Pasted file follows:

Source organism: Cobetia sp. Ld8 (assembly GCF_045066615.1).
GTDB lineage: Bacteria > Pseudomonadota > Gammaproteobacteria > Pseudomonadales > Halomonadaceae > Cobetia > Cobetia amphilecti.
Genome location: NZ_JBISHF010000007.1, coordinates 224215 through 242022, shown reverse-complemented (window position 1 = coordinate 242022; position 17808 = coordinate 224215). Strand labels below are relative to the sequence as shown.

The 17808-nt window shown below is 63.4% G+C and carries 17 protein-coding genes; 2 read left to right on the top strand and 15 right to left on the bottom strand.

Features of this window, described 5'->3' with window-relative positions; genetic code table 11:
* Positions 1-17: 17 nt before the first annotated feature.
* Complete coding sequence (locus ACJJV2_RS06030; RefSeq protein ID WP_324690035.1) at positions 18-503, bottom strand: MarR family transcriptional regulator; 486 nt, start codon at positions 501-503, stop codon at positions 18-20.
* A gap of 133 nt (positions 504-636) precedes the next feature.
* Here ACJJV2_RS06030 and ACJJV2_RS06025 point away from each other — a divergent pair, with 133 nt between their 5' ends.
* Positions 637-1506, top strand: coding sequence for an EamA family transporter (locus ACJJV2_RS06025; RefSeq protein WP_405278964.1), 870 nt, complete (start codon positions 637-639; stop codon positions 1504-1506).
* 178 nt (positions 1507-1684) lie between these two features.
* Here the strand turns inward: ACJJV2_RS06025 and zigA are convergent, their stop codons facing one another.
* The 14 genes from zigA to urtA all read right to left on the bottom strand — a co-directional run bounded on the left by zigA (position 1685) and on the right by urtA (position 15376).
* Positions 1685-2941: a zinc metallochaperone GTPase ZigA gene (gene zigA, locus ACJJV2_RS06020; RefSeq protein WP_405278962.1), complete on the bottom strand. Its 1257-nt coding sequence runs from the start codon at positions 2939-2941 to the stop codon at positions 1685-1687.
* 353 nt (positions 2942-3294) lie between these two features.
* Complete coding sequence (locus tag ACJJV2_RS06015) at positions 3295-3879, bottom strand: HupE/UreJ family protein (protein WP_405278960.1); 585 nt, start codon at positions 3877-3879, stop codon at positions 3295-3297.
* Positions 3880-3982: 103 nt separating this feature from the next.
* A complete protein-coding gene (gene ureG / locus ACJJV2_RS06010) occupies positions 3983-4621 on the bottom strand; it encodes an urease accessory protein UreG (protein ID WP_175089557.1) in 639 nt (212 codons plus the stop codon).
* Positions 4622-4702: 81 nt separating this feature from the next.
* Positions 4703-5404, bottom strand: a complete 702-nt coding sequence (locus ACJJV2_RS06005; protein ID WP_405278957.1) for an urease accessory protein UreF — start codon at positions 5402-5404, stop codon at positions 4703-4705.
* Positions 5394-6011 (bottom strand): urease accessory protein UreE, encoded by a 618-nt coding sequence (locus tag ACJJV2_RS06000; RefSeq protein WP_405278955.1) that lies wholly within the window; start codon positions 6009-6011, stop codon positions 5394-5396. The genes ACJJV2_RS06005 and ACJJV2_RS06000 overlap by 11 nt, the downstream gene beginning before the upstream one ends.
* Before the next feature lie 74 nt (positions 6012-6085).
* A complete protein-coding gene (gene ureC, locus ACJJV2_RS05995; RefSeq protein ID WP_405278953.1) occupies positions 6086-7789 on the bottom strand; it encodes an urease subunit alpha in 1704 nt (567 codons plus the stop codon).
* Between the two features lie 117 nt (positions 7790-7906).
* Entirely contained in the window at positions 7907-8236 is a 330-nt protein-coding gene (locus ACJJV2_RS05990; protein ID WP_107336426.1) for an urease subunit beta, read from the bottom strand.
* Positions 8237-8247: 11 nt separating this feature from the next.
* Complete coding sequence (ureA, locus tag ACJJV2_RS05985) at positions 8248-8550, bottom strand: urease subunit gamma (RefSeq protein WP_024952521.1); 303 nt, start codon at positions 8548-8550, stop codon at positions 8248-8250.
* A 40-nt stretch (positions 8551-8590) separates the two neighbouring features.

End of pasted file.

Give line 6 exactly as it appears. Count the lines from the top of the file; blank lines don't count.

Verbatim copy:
* Positions 1-17: 17 nt before the first annotated feature.